I'm a reading specialist. I wish parents knew literacy goes beyond knowing the ABCs.

I'm a reading specialist. I wish parents knew literacy goes beyond knowing the ABCs.
Courtesy of Tamar Levy
  • Tamar Levy is a reading specialist, former educator, and mom of two.
  • She says parents put too much emphasis on the wrong pieces of literacy.

I'm a former educator with a master's in reading. More importantly, I'm a mom to two kids. I wish parents would release the pressure on themselves and their children to "keep up" with other children. Especially when it comes to milestones around literacy and reading, I sometimes find myself falling into that comparison trap as a mom.

I believe some literacy rules are outdated, and parents need to not only adjust their expectations but also be creative with resources and the meaning of success.

Encourage curiosity

It's an exciting developmental moment when your child learns the ABCs. But it's as important to know what's next. The focus should be on how to support your child as a reader. Many parents wonder later in life why their child isn't interested in books or reading, and it could stem from something that happened when they were young.

Reading age is a time to embrace your child's curiosity and love for exploration, instead of drilling concepts and strategies into them. The more you strive for your child to have a positive relationship with literature from a young age, the more likely your child will have a lifelong love of reading.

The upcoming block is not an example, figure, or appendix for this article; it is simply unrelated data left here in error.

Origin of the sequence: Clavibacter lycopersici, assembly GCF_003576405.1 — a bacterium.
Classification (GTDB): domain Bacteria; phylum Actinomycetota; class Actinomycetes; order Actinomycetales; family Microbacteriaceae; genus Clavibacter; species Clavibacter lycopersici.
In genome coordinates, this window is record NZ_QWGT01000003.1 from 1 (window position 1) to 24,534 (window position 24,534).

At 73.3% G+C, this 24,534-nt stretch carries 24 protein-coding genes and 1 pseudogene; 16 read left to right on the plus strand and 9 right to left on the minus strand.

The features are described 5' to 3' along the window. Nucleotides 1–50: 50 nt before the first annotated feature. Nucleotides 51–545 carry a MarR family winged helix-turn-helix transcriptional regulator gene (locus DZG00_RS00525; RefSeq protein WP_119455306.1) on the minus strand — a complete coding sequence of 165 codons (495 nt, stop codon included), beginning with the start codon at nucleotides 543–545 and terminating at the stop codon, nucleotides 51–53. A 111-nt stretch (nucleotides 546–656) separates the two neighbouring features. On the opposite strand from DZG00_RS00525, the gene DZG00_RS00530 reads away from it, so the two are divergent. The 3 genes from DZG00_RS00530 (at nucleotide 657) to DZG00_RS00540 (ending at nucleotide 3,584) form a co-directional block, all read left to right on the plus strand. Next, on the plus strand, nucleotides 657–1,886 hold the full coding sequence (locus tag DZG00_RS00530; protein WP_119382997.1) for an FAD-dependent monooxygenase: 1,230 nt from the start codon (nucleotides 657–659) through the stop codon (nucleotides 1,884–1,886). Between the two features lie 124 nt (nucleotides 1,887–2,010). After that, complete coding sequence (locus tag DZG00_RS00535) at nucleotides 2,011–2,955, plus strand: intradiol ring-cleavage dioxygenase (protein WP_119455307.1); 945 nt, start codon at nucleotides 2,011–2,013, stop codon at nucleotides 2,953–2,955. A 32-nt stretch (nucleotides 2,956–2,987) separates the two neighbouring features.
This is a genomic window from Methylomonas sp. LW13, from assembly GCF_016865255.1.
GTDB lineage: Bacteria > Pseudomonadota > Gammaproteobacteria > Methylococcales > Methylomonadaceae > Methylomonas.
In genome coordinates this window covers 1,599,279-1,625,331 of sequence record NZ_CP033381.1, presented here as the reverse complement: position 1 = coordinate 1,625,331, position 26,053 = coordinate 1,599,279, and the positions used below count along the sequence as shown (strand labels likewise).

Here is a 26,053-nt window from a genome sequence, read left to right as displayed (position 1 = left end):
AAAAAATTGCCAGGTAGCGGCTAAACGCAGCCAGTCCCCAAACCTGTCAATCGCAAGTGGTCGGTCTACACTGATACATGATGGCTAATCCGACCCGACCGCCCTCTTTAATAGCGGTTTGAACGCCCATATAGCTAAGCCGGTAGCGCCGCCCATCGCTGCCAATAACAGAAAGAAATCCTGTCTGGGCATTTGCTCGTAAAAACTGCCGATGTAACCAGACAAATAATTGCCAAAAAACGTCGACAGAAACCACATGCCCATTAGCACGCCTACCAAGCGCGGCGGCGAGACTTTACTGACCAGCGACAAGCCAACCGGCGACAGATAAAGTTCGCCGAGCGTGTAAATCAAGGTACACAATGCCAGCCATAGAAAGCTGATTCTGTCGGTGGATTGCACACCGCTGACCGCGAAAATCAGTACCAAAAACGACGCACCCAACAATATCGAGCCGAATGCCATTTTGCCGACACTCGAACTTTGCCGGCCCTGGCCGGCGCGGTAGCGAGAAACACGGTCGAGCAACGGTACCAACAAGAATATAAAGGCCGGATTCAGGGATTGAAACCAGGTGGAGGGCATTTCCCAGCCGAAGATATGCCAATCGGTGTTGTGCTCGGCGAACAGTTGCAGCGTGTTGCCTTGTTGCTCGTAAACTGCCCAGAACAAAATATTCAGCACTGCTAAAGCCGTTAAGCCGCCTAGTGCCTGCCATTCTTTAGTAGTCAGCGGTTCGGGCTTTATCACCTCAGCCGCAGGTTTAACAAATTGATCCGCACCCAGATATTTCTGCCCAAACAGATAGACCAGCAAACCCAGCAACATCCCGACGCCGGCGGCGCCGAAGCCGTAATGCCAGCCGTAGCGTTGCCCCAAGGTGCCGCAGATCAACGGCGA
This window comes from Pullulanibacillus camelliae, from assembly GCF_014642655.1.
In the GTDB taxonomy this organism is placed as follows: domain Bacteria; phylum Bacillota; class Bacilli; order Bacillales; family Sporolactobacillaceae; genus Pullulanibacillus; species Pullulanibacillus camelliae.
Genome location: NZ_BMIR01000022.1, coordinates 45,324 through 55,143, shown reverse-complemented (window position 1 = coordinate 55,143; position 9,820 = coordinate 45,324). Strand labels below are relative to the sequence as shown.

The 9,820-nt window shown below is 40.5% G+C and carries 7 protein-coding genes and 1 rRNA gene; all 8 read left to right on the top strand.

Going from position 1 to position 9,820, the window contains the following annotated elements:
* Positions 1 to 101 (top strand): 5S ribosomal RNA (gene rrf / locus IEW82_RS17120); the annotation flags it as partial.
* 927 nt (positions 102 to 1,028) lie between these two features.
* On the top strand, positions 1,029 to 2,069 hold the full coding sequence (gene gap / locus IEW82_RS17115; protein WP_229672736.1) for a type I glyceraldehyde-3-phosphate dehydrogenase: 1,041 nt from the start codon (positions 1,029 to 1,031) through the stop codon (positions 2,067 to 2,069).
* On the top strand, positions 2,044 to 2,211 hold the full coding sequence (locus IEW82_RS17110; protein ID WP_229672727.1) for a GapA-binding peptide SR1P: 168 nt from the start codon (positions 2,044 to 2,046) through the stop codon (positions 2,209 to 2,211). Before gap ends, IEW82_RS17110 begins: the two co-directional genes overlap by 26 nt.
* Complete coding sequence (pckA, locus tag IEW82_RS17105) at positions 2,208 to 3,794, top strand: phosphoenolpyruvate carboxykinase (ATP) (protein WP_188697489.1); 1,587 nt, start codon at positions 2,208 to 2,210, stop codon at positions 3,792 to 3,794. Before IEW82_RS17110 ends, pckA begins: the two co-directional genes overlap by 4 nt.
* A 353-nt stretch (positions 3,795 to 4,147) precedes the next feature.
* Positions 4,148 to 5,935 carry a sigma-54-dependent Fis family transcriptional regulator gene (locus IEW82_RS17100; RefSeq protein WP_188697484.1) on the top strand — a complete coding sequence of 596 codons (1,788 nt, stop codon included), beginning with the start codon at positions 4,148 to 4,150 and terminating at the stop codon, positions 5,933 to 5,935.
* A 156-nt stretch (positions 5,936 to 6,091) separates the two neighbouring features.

You can help promote this by offering children choices. Think about giving them different types of reading materials, encouraging reading in different places, or teaching them different styles, like listening to an audiobook or looking at just pictures.


The ABCs aren't bad, but you can expand on the song at home by choosing alphabet puzzles that have examples of the letters' sounds, not just ones that match the letter shape.

You can also point out letters your child knows and talk about letter sounds when reading a book. You can even create sound baskets with different objects around the house that start with the same letter sound. Supporting your child as a reader can also mean paying attention to what your child gravitates toward — space or dinosaurs, for example — and choosing books around those topics.

Let educators help

As a parent, I know it's sometimes hard to know your place in your child's education. All parents want the best for their children, and it's difficult to know what your child is taught when you're not in the classroom every day. Working on reading skills can be overwhelming if you're not trained in the field.

What many parents don't realize is that there's a method to teaching reading, down to the way and order letter sounds are introduced. As a parent, you can be that safe space for reading at home, where they can associate reading with relaxing.

If you have concerns about your child's literacy skills, it's best to set up a meeting with their teacher at the beginning of the year to understand the expectations of your role at home and how you can support what is being taught in the classroom.


Rely on your community

I used libraries as a resource when I was a teacher — I checked out books I taught so that the children in my class could have an opportunity to expand their learning and explore on their own. Now with my own children, we visit the library every few weeks.

Libraries are great for reading, and they teach responsibility. We practice checking out and returning the books. They also offer so much free programming for families to continue their literacy exploration in different environments. You can also check your local children's museum, which might have literacy sources or featured exhibits.

Measuring success is not how many letters your child can recite or how many words they can memorize. It's seeing a child have a positive relationship with books. Reading isn't one-size-fits-all. If your child is engaging with literacy in some way, that's reading.